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Captain Norrington

Pirates of the Caribbean
by yo go re

In the flood of new characters with interesting, monstrous designs, it's easy for the humans of Dead Man's Chest to be overlooked. After all, a guy in a coat, no matter how cool he is, is going to have a tough time competing with the human shark.

Disgraced after allowing James Norrington Jack Sparrow to escape custody in Port Royal, Commodore Norrington became obsessed with recapturing the pirate. His obsession led him to pursue the Black Pearl into a hurricane, costing him his ship. He resigned his post and, by the time he resurfaced in Tortuga, Norrington was a wanted man.

This isn't the smooth, composed Norrington, obviously, but neither is it the crazed, drunkard Norrington, either. This particular figure seems to depict him later in his journey with Jack Sparrow and the pirates; when he's sobered up and started to get dangerous.

Admir... Commo... Cap... James Norrington is looking good in figure form. Well, as good as a sun-baked sailor who's been living for months in one set of clothes can look. The sculpt is nice, we're saying. He's wearing his long jacket, a waistcoat, a frilly shirt, respectable pantaloons and a big folded boots. He even has a removable tricorner hat, which fits on his head surprisingly well. The detailing of the various fabrics blend nicely without being repetitive, so you can tell that his entire outfit isn't made from the same kind of cloth.

and this is the GOOD paint The figure's likeness is up to NECA's usual high standards. He's played in all three films by Jack Davenport, whose father Nigel had a big role in 1965's A High Wind in Jamaica, one of the pirate movies that inspired Pirates. Norrington has ditched the powdered wig, so we see his brown hair falling down around his ears and tied back in a ponytail by a blue ribbon. He's sporting a beard, since he's been too drunk to shave himself safely.

Norrington stands approximately 7¼" tall, and has some decent articulation. His head, ready... aim... shoulders and wrists are balljointed, while his left elbow, waist and boots are peg joints. The right elbow is an actual hinge, proving that NECA does know how to do those; now why don't more figures have them? Beats the hell out of the typical angled peg joints they usually give us. In that, you know, the hinge actually allows the figure to move. Got it, NECA? More useful joints, less pointless articulation.

The reason the figure has at least one good elbow is to serve his intended pose. Inspired by the scene in the Tortuga bar where Norrington threatens to shoot Jack, keeps his hands busy ths figure is standing with his right arm extended, ready to fire. It's obviously not taken directly from that scene, since he was still wearing his wig in the movie, but it's close enough. In keeping with that, his accessories include a pistol and a sword. The pistol is a double-barreled flintlock, while the sword is an ugly, tarnished thing: Norrington had to surrender the sword that Will Turner made for him when he resigned his position with the British Navy. The sword can be held in either hand, of course, or hung from the sash at his side. The hand guard is soft rubber, and pops off the end of the hilt so you can fit it in the figure's hand.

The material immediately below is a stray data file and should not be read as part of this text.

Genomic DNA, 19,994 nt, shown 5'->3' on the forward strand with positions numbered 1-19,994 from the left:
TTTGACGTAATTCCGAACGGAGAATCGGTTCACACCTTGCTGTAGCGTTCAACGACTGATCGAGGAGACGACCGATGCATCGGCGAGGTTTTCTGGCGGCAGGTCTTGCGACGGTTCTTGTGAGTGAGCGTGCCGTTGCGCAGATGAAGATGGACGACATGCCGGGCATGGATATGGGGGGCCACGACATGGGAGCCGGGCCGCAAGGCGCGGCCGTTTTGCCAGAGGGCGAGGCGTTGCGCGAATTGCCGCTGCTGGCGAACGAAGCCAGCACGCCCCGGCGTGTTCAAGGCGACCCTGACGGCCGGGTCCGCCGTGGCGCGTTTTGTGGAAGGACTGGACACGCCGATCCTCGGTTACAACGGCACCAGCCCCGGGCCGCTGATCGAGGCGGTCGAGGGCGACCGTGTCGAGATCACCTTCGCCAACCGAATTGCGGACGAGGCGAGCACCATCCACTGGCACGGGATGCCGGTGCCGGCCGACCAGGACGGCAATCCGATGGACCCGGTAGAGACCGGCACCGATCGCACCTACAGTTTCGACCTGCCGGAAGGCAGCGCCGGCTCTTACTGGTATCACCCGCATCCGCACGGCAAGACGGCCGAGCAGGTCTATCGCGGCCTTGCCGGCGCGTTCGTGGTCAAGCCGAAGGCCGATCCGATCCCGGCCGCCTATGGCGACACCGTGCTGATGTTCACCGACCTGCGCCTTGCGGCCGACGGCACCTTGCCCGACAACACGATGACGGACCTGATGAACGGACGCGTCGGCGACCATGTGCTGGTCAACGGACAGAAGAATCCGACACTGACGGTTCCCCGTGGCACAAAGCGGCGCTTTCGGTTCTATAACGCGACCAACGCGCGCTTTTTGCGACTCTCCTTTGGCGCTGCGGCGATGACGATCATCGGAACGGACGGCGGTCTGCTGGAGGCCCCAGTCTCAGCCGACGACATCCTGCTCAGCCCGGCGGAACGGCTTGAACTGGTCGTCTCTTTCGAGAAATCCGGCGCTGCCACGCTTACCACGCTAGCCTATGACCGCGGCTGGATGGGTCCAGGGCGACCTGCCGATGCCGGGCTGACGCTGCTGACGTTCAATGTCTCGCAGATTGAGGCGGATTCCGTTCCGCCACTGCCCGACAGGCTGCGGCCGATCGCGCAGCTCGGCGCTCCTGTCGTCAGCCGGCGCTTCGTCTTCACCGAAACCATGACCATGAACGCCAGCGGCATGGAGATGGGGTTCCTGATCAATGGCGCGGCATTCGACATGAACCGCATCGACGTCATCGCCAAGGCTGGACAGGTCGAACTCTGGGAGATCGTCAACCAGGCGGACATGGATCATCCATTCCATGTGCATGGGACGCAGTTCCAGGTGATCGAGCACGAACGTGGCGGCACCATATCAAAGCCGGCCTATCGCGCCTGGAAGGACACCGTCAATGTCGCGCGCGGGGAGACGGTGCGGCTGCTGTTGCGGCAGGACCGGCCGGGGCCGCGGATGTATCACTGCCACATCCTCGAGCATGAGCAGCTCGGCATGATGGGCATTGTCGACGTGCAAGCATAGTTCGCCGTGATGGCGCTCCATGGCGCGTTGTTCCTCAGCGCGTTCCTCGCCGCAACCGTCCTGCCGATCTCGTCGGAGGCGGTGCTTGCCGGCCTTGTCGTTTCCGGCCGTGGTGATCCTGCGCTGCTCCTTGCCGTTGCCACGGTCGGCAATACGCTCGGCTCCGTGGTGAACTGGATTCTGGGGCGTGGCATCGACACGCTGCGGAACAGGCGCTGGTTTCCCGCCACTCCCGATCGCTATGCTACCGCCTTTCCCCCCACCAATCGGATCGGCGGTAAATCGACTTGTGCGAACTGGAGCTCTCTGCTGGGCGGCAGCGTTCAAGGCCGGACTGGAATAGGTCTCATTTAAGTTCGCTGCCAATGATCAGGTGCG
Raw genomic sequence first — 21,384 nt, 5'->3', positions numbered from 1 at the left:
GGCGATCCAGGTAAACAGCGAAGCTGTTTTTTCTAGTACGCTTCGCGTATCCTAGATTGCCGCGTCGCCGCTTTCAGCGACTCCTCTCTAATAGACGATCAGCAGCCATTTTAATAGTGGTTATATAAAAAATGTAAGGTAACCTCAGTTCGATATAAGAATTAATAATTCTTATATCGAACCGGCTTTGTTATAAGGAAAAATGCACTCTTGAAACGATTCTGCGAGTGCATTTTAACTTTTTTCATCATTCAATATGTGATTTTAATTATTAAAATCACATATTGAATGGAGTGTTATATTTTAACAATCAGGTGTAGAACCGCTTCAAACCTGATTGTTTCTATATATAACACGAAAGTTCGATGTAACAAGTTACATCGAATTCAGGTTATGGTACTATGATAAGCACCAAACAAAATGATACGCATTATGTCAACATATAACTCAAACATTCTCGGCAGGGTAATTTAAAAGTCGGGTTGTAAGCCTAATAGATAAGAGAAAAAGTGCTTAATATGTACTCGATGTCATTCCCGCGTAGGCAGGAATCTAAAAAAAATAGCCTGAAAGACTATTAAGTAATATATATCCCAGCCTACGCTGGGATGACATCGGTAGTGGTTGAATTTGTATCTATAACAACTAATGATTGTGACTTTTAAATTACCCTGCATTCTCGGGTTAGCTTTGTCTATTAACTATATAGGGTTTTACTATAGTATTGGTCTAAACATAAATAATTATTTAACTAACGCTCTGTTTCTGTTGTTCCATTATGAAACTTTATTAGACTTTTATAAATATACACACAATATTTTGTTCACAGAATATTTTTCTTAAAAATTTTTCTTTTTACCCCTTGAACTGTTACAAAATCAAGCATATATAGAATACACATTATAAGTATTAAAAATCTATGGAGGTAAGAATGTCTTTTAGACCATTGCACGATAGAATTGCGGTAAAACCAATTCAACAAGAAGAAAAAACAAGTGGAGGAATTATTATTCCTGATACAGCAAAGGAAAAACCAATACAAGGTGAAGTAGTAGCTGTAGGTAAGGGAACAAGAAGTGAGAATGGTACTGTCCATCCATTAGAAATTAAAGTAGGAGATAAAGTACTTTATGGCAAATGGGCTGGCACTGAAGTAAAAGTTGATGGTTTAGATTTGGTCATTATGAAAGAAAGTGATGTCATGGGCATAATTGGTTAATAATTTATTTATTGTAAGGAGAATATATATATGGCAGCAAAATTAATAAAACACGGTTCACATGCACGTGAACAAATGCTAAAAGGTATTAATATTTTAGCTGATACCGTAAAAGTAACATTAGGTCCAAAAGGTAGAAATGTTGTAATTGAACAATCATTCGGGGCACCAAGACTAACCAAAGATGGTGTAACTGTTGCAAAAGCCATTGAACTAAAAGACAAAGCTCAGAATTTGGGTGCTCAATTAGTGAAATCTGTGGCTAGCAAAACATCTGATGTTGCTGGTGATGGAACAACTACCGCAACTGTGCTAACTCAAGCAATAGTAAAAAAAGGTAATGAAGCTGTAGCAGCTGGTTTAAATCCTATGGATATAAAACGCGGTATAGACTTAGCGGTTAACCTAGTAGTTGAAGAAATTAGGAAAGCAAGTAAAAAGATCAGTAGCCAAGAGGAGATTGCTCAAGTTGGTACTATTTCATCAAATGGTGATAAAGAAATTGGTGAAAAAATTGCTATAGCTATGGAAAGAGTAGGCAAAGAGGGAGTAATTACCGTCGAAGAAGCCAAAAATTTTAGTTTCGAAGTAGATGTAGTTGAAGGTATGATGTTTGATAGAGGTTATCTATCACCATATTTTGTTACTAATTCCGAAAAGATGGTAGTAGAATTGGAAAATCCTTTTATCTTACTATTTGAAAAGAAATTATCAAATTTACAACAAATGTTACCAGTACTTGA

A lot of Norrington's derelict looks are the result of paint rather than sculpt, which means that we might see this basic body again someday as Enlisted Norrington, which wouldn't necessarily be a bad thing. If nothing else, it'll be a good base for customs. The paint was applied well, and actually manages to look like dirt rather than paint. The different colors of cloth and the metallic buckles on his belts are crisp. His beard could blend better, but the one thing to really watch out for are the red splotches on his face: sometimes those get too sloppy and stop looking like sunburnt patches.

While all the figures in Series 2 and 3 of the Curse of the Black Pearl line had bases that connected to form the Isla de Muerta treasure cave, the DMC figures' bases dirt were split between two different dioramas: the deck of the Flying Dutchman or the edge of the Isla Cruces treeline. Since Norrington was never on the Dutchman, he gets a bit of beach. It's more than just sand, mind you: we get textured dirt, stones, long grasses, a few ferns and other leafy plants. The base is 7½" wide, 4" deep and about ¼" tall. There's a peg on the right side for Norrington's foot, leaving the rest of the space to be covered by his outstretched arm.

Over the course of the films, James Norrington was a Lieutenant, a Captain, a Commodore and an Admiral. Of course, this figure represents him when he wasn't any of those, but was just a civilian. NECA did a good job, and proved that they could give their figures real articulation if they ever wanted to. Watch out for the paint on his face, but other than that? Good figure.


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